As an evangelical teen girl in the late 1990s and early 2000s, I enthusiastically embraced the True Love Waits movement. I subscribed to Focus on the Family’s Brio magazine and absorbed article after article by Susie Shellenberger on how to be a Godly girl. I begged my parents for a True Love Waits ring, necklace—anything. Brio had so many great stories of fathers and mothers taking their daughters out to a fancy dinner and giving them a special piece of jewelry, symbolizing the teen girl’s commitment to sexual purity until marriage. Those stories always ended up with the girl meets boy and give him the jewelry on their wedding night. So romantic, right? My parents just ignored my requests. Now I’m glad they did.
As a family, we were fully entrenched in conservative, Christian culture, but the gimmick of buying a piece of jewelry to show your commitment to principles was not something my parents were enthusiastic about.
However, they were more than happy to buy me as many sexual purity themed books as I wanted. My bookshelf was full of them, and among the most influential was Joshua Harris’ I Kissed Dating Goodbye. As a freshman in high school, I heard Harris on James Dobson’s radio program, and I thought he was the smartest guy I’d ever heard. I didn’t want to get emotionally hurt by guys, and from a self-preservation perspective, Harris’ advice to avoid dating as a teen to “guard your heart” made sense. I Kissed Dating Goodbye and Harris’ follow-up Boy Meets Girl became my manifesto for relationships. I would only be “friends” with guys until I met “the one.” I would guard my heart for my spouse along with my sexual purity. Plus, as Harris noted in I Kissed Dating Goodbye, dating relationships were meaningless if they didn’t lead to marriage. As a goal-oriented person, I definitely didn’t want a boyfriend holding me back in high school and keeping me from going away to college.
I’m now 34, and like so many former evangelicals who grew up at the height of the purity movement all of my romantic choices were influenced by the guidelines of books such as I Kissed Dating Goodbye. I now realize I am damn lucky my romantic narrative didn’t turn into a horror show. I’ve spent the past few weeks reading stories of others who followed the book’s advice, married the first person they met and ended up divorced or experienced sexual shame for not living up to the ridiculously high standards of no physical contact until marriage (including kissing).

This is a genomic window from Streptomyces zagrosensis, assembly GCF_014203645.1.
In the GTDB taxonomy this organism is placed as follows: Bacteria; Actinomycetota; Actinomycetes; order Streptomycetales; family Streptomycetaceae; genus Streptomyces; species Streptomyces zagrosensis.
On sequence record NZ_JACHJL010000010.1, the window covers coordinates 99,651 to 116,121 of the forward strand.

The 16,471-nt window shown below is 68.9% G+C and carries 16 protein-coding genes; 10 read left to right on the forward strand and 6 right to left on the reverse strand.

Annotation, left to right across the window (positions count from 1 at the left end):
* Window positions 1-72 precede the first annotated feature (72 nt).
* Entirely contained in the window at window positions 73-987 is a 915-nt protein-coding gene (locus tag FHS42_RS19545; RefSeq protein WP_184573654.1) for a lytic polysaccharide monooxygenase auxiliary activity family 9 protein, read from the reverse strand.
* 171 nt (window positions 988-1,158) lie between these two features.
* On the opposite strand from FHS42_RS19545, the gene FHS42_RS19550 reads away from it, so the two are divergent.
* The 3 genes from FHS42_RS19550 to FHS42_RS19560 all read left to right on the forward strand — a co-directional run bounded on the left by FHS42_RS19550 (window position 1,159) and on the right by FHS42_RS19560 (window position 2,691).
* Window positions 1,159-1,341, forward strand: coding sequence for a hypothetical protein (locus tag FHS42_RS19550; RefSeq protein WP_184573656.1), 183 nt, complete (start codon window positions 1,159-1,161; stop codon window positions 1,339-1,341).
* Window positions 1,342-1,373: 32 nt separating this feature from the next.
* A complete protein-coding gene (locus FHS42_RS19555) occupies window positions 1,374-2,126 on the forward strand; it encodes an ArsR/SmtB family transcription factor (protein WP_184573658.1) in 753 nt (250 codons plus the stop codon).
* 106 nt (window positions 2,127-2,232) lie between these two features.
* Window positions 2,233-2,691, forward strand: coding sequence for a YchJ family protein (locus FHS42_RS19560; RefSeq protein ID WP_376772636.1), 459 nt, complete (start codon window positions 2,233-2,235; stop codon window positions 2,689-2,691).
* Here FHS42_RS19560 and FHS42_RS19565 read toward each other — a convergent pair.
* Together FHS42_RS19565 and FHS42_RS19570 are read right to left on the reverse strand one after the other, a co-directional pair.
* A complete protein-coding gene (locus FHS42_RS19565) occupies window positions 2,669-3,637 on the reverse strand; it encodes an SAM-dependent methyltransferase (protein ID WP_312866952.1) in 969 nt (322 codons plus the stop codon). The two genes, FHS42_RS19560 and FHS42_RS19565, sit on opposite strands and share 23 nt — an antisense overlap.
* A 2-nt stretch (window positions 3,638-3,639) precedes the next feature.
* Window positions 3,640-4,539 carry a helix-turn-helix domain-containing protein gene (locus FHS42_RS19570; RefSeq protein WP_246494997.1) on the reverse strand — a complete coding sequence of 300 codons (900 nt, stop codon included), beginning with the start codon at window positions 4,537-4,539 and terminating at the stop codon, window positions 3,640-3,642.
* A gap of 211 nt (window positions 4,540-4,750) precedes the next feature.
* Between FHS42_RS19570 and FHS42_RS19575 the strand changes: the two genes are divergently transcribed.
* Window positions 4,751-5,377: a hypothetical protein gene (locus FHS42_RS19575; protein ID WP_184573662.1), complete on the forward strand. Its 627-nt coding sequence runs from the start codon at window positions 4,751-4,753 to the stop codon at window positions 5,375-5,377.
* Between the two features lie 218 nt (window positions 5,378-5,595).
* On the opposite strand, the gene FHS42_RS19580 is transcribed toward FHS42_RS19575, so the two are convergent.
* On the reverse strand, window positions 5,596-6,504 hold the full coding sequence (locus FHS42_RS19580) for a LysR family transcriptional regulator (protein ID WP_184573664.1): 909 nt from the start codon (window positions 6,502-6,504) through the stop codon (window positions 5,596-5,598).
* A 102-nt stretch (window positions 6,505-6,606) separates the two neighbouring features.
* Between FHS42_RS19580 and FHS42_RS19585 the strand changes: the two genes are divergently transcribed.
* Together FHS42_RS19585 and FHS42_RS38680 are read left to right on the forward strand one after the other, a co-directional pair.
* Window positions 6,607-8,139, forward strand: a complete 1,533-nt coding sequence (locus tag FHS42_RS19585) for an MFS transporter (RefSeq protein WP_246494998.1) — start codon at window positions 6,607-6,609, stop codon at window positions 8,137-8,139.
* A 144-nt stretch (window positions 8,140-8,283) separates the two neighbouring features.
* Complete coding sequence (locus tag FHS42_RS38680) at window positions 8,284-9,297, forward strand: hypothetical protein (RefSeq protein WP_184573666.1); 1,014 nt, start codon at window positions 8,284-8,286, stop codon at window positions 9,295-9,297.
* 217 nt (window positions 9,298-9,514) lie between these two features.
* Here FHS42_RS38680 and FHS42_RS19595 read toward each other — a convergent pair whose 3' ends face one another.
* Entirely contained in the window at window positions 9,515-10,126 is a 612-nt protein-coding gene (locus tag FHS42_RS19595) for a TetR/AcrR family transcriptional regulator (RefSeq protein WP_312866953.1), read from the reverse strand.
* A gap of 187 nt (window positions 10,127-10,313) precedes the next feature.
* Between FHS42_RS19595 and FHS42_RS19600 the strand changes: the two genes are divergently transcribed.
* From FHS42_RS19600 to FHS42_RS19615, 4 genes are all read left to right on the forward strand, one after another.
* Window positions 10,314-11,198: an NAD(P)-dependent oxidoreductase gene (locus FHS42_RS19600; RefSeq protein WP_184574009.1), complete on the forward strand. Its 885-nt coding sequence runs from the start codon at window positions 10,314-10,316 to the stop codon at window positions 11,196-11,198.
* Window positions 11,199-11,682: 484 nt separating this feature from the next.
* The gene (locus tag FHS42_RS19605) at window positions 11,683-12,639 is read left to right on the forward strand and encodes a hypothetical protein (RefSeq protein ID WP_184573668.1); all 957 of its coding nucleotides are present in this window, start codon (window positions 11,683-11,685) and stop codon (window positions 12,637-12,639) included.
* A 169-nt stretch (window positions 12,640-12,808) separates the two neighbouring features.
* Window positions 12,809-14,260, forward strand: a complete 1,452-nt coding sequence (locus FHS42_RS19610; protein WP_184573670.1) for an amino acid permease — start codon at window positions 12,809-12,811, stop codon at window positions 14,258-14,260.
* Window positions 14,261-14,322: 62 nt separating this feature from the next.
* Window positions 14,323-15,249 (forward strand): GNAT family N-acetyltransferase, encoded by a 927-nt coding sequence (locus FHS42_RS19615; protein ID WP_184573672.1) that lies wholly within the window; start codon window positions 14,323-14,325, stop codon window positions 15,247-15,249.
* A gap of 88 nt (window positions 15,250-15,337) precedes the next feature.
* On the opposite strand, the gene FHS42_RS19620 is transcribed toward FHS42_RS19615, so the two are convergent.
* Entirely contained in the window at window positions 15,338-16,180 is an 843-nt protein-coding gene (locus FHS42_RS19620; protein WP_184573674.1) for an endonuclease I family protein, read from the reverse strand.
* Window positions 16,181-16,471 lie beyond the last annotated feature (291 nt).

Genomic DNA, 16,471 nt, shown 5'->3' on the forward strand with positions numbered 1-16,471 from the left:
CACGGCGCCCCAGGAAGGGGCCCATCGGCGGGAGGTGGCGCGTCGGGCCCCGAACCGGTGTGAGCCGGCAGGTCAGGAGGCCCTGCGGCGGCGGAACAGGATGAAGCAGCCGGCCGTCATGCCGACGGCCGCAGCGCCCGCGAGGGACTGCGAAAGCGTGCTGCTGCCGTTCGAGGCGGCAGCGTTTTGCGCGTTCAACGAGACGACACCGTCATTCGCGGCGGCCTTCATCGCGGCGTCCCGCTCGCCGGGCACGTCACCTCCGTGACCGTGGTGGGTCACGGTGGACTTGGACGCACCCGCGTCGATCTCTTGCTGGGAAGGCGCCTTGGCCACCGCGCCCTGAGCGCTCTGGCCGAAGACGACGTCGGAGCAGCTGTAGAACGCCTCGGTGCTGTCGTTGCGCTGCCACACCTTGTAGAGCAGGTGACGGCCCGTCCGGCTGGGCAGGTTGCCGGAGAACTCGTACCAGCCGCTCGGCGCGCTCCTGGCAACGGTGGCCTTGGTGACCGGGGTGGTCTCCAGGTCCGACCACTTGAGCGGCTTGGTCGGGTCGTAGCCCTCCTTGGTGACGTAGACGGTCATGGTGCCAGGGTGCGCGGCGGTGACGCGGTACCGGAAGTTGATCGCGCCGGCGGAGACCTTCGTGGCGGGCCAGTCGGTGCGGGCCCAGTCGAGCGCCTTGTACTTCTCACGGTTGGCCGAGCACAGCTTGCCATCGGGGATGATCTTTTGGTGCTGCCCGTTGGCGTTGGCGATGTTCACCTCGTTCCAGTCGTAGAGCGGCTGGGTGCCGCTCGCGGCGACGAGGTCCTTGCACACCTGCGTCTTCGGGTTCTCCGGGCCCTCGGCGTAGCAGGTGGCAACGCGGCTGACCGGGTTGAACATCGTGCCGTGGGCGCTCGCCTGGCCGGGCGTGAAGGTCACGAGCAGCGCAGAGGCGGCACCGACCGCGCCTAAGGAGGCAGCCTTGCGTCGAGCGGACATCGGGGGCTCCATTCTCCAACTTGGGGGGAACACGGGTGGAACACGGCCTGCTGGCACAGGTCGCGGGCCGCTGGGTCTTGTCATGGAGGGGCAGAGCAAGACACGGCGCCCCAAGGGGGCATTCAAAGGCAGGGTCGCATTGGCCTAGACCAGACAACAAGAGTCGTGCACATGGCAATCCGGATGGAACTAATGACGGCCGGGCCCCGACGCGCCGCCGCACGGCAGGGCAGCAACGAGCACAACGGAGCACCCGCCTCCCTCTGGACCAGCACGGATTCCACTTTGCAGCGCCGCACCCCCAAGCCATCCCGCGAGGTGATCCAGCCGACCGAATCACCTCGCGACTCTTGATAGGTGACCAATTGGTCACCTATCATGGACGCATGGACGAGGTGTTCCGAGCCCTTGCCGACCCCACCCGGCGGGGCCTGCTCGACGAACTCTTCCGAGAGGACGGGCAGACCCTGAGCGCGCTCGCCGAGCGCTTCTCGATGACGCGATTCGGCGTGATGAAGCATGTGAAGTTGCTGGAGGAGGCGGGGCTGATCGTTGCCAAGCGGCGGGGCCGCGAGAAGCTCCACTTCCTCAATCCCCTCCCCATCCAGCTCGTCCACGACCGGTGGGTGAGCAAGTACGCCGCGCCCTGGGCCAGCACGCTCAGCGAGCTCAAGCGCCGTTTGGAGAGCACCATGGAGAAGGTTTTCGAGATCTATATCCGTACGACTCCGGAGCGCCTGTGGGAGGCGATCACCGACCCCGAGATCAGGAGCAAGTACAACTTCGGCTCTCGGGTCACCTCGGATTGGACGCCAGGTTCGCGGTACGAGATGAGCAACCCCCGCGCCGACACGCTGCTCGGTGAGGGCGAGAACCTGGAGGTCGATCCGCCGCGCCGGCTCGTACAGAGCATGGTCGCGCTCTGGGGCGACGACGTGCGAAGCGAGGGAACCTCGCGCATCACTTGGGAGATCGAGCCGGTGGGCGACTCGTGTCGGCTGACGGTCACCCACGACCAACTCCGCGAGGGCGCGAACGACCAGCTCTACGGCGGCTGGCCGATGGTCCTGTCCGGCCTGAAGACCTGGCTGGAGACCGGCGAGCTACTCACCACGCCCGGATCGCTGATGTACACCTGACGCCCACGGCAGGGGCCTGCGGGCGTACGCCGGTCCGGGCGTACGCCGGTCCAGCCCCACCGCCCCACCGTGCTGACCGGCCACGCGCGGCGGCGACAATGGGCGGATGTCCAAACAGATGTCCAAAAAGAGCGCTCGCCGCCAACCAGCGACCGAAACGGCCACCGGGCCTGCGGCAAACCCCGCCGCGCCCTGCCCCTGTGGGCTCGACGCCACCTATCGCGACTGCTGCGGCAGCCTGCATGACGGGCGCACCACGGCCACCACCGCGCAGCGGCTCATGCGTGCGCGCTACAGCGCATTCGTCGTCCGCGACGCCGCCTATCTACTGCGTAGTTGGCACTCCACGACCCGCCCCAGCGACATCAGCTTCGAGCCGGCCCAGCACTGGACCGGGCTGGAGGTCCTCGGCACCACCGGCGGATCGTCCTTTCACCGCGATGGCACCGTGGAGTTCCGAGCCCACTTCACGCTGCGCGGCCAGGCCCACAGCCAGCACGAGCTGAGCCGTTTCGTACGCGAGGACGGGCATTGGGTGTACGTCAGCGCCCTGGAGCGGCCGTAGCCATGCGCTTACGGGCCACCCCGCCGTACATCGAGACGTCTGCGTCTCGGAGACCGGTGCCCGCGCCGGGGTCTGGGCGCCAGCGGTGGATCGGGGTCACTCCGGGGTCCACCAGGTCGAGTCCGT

How I Kissed Dating Goodbye
After reading I Kissed Dating Goodbye, I went on to read Elisabeth Elliott’s Passion and Purity (because Harris raved about it in his book). Elliot talks about her marriage to the famous Christian missionary Jim Elliot who was murdered on the mission field and whose story Through Gates of Splendor is also on any good evangelical kid’s bookshelf. Elliot talked about waiting on God’s timing and patience. Things which, as a teenage girl who had never dated and now was never going to date, I could relate to. Elliot emphasized she didn’t want “To be among the marked-down goods on the bargain table, cheap because they’d been pawed over. Crowds collect there. It is only the few who will pay full price. ‘You get what you pay for’.” What Harris had said in a softer tone, Elliot said with matriarchial candor. I was terrified. I did want to eventually meet someone, but Elliot and other authors like her emphasized, again and again, MY most important value to a spouse was maintaining my virginity. Looking back none of these books talked about guys and purity. It was always on me. Dress a certain way, talk a certain way, only interact with men in a certain way—the list of how I was supposed to behave and NOT be was longer than who I COULD be. Brio reinforced the narrative with its self-help articles and suggestions of creating a “list” of top traits I wanted in a spouse and storing it in my Bible.
I remember as a senior in high school sitting down to write my list of what I wanted in a spouse. At the top as a guy who liked skiing, reading and was intelligent, on the side of things I didn’t want was a guy who was a “redneck.” The list was ridiculous. I ended up with the intelligence and reading “must-haves,” but was aiming too high in hoping for an athlete as well!
When I went to college I measured every guy by that list, because as a good evangelical girl I was told that college was not only the place to get a degree but also the place where I could find a good husband. My college was known for students graduating in pairs and women getting an “MRS” degree. I almost didn’t go there because the girls disproportionately outnumbered the guys- not kidding. For years that was my biggest argument against NOT picking a certain college. Not academic- the guy/girl ratio.